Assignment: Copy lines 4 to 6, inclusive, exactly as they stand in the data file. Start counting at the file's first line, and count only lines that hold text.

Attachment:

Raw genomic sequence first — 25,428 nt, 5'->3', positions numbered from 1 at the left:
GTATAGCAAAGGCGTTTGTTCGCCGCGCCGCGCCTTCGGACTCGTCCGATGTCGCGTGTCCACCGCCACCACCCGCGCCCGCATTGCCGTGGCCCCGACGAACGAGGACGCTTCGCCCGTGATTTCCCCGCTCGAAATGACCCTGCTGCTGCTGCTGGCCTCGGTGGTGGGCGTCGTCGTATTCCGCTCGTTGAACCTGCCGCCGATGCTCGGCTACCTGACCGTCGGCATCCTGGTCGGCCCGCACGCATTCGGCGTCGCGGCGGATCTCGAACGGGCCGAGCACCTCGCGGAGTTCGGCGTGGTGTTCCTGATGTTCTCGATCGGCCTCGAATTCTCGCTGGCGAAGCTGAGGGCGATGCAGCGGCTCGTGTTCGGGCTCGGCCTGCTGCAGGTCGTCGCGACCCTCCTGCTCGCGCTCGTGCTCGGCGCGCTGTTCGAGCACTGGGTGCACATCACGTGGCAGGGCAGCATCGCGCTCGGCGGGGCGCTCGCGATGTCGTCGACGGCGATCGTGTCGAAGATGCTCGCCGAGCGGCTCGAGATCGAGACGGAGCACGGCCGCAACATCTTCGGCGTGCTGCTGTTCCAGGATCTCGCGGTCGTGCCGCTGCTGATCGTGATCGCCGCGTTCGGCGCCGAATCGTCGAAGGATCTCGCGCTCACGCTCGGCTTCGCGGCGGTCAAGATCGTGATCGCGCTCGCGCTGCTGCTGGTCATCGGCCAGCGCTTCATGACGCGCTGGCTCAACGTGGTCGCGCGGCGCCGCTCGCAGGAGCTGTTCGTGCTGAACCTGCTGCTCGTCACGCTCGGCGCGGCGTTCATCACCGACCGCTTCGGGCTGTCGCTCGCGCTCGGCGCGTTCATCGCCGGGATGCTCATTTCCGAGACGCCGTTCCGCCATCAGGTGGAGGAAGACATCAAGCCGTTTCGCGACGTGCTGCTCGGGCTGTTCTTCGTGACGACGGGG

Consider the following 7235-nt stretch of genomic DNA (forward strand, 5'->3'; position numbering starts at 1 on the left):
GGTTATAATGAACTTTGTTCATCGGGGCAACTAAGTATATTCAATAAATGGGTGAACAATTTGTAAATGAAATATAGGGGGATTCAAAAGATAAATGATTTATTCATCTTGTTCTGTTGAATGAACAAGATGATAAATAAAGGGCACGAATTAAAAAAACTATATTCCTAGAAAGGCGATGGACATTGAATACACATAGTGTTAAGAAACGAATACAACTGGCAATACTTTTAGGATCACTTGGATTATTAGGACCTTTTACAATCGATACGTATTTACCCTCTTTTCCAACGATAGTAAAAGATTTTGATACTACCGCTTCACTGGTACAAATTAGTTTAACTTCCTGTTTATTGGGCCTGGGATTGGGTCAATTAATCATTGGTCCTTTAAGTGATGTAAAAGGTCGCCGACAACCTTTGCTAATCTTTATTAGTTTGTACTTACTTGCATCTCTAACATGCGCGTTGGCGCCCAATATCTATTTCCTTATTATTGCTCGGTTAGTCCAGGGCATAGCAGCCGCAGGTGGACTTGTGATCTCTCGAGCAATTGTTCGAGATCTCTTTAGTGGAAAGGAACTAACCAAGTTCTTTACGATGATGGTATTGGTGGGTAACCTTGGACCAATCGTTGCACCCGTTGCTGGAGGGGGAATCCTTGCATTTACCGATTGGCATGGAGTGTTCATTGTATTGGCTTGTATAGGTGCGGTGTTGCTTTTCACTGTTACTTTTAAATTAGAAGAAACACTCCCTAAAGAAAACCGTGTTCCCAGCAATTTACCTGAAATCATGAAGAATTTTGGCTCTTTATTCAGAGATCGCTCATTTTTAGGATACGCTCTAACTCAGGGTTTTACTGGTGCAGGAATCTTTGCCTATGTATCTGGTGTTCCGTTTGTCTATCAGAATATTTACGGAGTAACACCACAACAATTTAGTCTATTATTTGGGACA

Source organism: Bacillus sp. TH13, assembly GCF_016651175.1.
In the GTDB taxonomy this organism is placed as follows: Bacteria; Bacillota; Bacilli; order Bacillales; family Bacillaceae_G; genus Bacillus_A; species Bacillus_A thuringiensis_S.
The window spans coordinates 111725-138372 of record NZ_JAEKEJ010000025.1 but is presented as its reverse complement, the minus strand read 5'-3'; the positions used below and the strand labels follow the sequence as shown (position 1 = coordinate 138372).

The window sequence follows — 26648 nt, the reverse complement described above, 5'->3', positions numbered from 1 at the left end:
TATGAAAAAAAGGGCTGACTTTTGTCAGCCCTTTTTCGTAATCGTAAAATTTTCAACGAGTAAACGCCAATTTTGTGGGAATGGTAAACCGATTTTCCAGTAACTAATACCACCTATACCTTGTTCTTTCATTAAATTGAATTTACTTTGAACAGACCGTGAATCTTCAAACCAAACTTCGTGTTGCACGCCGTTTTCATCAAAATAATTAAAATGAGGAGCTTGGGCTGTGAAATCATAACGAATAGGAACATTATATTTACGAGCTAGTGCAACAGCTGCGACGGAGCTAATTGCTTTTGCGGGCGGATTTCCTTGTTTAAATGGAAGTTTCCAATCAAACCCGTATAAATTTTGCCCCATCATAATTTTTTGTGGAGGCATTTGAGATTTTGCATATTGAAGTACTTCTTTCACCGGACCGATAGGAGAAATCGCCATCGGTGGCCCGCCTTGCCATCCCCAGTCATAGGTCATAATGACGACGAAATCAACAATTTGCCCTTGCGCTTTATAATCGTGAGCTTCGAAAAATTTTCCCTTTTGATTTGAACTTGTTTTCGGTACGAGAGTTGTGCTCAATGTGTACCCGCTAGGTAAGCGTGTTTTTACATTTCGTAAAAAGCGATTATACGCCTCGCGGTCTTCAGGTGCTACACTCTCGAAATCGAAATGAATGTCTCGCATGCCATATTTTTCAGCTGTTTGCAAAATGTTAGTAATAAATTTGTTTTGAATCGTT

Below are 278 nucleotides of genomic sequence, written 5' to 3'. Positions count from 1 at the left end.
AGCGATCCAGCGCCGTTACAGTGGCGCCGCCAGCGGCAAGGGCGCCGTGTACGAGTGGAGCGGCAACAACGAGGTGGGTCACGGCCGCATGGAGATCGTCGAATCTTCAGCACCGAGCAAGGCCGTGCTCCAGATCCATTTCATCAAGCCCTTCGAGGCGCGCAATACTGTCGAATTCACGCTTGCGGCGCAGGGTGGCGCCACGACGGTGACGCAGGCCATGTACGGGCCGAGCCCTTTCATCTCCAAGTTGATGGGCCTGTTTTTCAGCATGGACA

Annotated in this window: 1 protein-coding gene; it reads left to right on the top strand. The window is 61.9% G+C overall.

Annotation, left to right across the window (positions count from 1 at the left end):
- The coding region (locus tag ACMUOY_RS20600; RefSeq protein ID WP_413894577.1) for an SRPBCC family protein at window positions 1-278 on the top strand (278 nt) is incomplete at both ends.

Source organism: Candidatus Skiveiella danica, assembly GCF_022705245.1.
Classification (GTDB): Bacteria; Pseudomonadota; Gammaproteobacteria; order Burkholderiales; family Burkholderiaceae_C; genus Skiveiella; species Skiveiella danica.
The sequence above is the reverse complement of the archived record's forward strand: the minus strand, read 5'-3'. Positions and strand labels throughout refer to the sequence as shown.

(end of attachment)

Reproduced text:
GGTTATAATGAACTTTGTTCATCGGGGCAACTAAGTATATTCAATAAATGGGTGAACAATTTGTAAATGAAATATAGGGGGATTCAAAAGATAAATGATTTATTCATCTTGTTCTGTTGAATGAACAAGATGATAAATAAAGGGCACGAATTAAAAAAACTATATTCCTAGAAAGGCGATGGACATTGAATACACATAGTGTTAAGAAACGAATACAACTGGCAATACTTTTAGGATCACTTGGATTATTAGGACCTTTTACAATCGATACGTATTTACCCTCTTTTCCAACGATAGTAAAAGATTTTGATACTACCGCTTCACTGGTACAAATTAGTTTAACTTCCTGTTTATTGGGCCTGGGATTGGGTCAATTAATCATTGGTCCTTTAAGTGATGTAAAAGGTCGCCGACAACCTTTGCTAATCTTTATTAGTTTGTACTTACTTGCATCTCTAACATGCGCGTTGGCGCCCAATATCTATTTCCTTATTATTGCTCGGTTAGTCCAGGGCATAGCAGCCGCAGGTGGACTTGTGATCTCTCGAGCAATTGTTCGAGATCTCTTTAGTGGAAAGGAACTAACCAAGTTCTTTACGATGATGGTATTGGTGGGTAACCTTGGACCAATCGTTGCACCCGTTGCTGGAGGGGGAATCCTTGCATTTACCGATTGGCATGGAGTGTTCATTGTATTGGCTTGTATAGGTGCGGTGTTGCTTTTCACTGTTACTTTTAAATTAGAAGAAACACTCCCTAAAGAAAACCGTGTTCCCAGCAATTTACCTGAAATCATGAAGAATTTTGGCTCTTTATTCAGAGATCGCTCATTTTTAGGATACGCTCTAACTCAGGGTTTTACTGGTGCAGGAATCTTTGCCTATGTATCTGGTGTTCCGTTTGTCTATCAGAATATTTACGGAGTAACACCACAACAATTTAGTCTATTATTTGGGACA

Source organism: Bacillus sp. TH13, assembly GCF_016651175.1.
In the GTDB taxonomy this organism is placed as follows: Bacteria; Bacillota; Bacilli; order Bacillales; family Bacillaceae_G; genus Bacillus_A; species Bacillus_A thuringiensis_S.